Dec. 19, 2019
The FAA will discontinue the Hazardous Inflight Weather Advisory Service (HIWAS) in the contiguous United States, effective Jan. 8, 2020. HIWAS is a continuous broadcast of weather advisories over a limited nationwide network of VORs, providing pilots with information related to hazardous weather.
The agency’s decision comes in the wake of decreased demand for inflight services from flight service specialists in general, dropping from an average of more than 10,000 radio contacts per day to less than 900 per day, which the FAA said is an indication pilots are using other means to obtain weather information.
NBAA participated in an FAA/industry Safety Risk Management (SRM) Panel that analyzed the risks associated with discontinuing this service and addressed stakeholder concerns.
“NBAA was a part of the SRM process, and is comfortable with the decommissioning of this service in the lower 48 states, as there are numerous other products that provide pilots with the needed weather information,” said Heidi Williams, NBAA’s director of air traffic services and infrastructure.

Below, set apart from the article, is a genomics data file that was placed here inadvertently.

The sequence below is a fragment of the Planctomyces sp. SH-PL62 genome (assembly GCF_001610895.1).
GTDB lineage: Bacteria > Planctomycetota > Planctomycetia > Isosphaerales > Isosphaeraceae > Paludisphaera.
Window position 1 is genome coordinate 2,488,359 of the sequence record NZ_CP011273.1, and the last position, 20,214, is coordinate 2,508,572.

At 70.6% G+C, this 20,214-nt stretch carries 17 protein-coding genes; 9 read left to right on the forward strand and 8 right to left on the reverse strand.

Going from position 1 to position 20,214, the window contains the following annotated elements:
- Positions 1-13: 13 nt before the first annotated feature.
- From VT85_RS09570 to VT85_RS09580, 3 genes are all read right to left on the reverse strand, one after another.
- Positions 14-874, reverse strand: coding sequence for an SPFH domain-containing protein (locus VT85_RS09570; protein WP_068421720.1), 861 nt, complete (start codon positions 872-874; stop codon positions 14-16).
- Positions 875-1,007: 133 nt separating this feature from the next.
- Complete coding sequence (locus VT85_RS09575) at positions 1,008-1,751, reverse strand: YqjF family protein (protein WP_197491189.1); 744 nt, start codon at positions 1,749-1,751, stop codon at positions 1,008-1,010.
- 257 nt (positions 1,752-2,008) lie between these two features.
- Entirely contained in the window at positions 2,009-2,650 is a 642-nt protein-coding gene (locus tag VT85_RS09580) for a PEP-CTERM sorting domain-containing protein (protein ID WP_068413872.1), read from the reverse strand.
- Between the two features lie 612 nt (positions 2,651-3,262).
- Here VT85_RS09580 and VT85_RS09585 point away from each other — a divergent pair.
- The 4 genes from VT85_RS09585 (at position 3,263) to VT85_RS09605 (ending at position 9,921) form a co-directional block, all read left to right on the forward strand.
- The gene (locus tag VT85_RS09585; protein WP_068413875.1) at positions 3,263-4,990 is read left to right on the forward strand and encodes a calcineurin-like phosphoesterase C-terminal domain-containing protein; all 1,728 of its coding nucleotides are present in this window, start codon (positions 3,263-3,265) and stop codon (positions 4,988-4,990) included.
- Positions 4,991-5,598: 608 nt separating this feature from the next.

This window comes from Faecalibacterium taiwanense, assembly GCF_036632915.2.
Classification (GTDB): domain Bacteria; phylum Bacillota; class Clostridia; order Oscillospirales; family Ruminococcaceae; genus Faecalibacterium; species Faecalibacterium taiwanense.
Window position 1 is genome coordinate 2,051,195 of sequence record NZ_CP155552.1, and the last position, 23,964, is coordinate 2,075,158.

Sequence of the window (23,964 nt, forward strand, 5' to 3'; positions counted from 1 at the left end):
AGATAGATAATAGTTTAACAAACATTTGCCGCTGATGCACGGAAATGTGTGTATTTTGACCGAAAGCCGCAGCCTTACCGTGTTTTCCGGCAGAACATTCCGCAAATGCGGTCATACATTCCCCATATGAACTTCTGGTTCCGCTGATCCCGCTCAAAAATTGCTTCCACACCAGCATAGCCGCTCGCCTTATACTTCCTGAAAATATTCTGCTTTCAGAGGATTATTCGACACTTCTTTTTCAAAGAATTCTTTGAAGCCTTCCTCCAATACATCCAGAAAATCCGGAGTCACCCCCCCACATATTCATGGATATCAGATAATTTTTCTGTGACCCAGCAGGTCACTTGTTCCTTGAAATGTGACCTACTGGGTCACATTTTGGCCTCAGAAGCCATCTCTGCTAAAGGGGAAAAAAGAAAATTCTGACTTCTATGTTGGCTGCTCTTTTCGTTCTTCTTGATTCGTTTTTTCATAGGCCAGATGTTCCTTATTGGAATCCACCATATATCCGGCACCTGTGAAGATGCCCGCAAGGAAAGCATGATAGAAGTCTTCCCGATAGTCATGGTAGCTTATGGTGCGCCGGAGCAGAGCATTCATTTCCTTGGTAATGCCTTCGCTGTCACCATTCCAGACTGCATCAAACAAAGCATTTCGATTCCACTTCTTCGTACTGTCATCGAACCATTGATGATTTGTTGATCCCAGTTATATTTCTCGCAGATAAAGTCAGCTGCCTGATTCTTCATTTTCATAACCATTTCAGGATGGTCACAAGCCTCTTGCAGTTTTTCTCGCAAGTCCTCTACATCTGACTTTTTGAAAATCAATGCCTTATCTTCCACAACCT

“We no longer rely solely on the aircraft radio for access to weather information in the cockpit. Instead, we have access to a number of resources that we didn’t when HIWAS was created,” she added. “This greatly mitigates any impact of decommissioning what we found in the course of our review to be a little used product.”
Further, newer sources for inflight weather information typically present material in a graphical format, which is often easier to use while flying.
Air traffic controllers will continue to advise pilots of hazardous weather that may affect operations within 150 miles of their sector or area of jurisdiction. This includes details found in Airmen’s Meteorological Information, Significant Meteorological Information, Convective SIGMENT, Urgent Pilot Reports and Center Weather Advisories. Pilots will be instructed to contact a flight service specialist through air-to-ground radio frequency if they need additional information.